To get an honest answer to “Do I drink too much alcohol?” individuals must be willing to take an honest look at their circumstances and then make any needed changes. Binge drinking or excessive drinking can quickly escalate into the disease known as alcoholism.
If you think you have a drinking problem or are concerned that a loved one or friend may be an alcoholic, continue reading the details below. You will find the resources you need to assess the situation, and you can obtain the support you need to make a difference in a life.
Consequences of Drinking Too Much
The dividing line between social drinking and outright dependence can be tricky. The average woman can have up to one drink per day without severe, long-term social or health risks. The average man can have up to two drinks per day.
A single drink is defined as any one of the following:
- One 12-ounce bottle of beer
- One 12-ounce wine cooler
- Eight ounces of malt liquor
- One 5-ounce glass of wine
- One and a half ounces of 80-proof distilled spirits
When a person is able to drink reasonable quantities of alcohol without any desire to become intoxicated or to consume larger amounts, that person’s answer to “Do I drink too much alcohol?” is most likely negative, and rightfully so. On the other hand, over drinking or showing signs of some of the issues listed below should be cause for concern.
Drinking large quantities of alcohol during a short period of time, binge drinking, or drinking excessively on a regular basis can bring about severe health consequences. Overdosing on alcohol can lead to:
- Unintentional falls or burns.
- Accidents, including motor vehicle accidents, accidental shootings, and drowning.
- Unprotected or risky sex.
- Pregnancy and pregnancy-related disorders, including miscarriages.
- Liver disease.
- Cancers of the mouth, pharynx, larynx, and colon.
- Cardiovascular and neurological problems.
- Unconsciousness, coma, or death.
Excessive alcohol consumption can lead to a number of social problems as well. These consequences include:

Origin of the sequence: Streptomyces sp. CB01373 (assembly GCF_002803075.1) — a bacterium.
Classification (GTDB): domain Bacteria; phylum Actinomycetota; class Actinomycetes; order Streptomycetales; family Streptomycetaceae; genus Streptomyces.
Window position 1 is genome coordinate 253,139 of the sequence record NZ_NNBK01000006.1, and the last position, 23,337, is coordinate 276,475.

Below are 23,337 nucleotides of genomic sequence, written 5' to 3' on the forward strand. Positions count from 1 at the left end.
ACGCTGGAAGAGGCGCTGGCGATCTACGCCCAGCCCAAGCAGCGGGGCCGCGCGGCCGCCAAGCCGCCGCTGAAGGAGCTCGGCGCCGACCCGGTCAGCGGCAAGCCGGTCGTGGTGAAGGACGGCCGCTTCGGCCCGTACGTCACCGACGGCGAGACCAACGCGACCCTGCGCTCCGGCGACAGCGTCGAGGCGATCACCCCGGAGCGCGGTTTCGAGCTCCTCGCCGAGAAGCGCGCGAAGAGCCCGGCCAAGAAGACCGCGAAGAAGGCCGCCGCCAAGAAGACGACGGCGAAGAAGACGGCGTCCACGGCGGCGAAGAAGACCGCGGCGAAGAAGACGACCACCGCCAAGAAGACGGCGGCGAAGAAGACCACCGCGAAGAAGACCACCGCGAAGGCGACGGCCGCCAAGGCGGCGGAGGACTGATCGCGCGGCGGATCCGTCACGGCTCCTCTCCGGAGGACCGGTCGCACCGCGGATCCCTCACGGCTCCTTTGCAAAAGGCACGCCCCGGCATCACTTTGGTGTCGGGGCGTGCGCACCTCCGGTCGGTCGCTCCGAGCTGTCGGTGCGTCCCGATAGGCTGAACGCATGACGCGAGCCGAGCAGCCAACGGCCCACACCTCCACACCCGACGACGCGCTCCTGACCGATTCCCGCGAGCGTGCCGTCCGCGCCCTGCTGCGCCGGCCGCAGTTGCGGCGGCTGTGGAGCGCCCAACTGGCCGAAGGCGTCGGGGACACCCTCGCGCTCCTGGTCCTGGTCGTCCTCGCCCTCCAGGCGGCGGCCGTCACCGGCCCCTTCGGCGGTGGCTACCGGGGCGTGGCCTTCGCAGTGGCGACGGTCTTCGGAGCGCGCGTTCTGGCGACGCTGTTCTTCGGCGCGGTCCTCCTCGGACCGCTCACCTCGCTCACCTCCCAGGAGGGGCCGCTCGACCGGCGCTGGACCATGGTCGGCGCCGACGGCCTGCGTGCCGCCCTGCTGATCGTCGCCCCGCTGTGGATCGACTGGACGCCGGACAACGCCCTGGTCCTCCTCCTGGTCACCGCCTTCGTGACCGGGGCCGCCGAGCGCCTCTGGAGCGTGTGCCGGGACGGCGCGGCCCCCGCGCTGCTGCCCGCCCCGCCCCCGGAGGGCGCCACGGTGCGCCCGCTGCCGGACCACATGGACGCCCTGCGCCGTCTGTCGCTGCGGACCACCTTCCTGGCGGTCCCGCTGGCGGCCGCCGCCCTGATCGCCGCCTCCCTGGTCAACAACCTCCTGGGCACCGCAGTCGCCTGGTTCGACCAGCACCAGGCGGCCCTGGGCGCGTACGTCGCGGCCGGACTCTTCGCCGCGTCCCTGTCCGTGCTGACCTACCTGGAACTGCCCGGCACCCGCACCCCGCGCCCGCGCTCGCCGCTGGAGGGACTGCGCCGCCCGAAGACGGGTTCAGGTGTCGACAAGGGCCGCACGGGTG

- Domestic violence.
- Child abuse and neglect.
- Sexual assault.
- Family issues.
- Financial problems.
- Criminal or civil legal problems.
Acknowledging the Problem
Understanding the consequences of alcoholism is not always enough for someone to acknowledge a drinking problem. If you are asking yourself, “Am I an alcoholic?” or “Do I have a drinking problem?” take the following steps to find out the answer.
- Listen to your friends and family
- Consider your current actions
- Look toward the future
- Take an alcoholism screening quiz
- Seek treatment
Listen to Your Friends and Family
Family and friends are often the first people to recognize an alcohol problem in a loved one because they see the behaviors and the aftermath day after day. Their early warnings should not be dismissed.
“Nearly everyone who develops an alcohol addiction enters a period of denial.” Nearly everyone who develops an alcohol addiction enters a period of denial. Friends, family members, coworkers, and community members gently confront suspected alcoholics to ask if there is a problem, but the alcoholic does not want to acknowledge that anything is wrong.
When you ask, “Do I drink too much alcohol?” think about your behaviors and the reactions of your loved ones. Do any of these statements describe your current situation?
- People need to stop telling me what to do. How much I drink, when I drink, or who my drinking buddies are is none of their business.
- They don’t understand how much better a few drinks makes everything. I’m drinking for them. I feel better, and alcohol makes life seem happier. It’s not my fault that my drinking just ends up making things worse.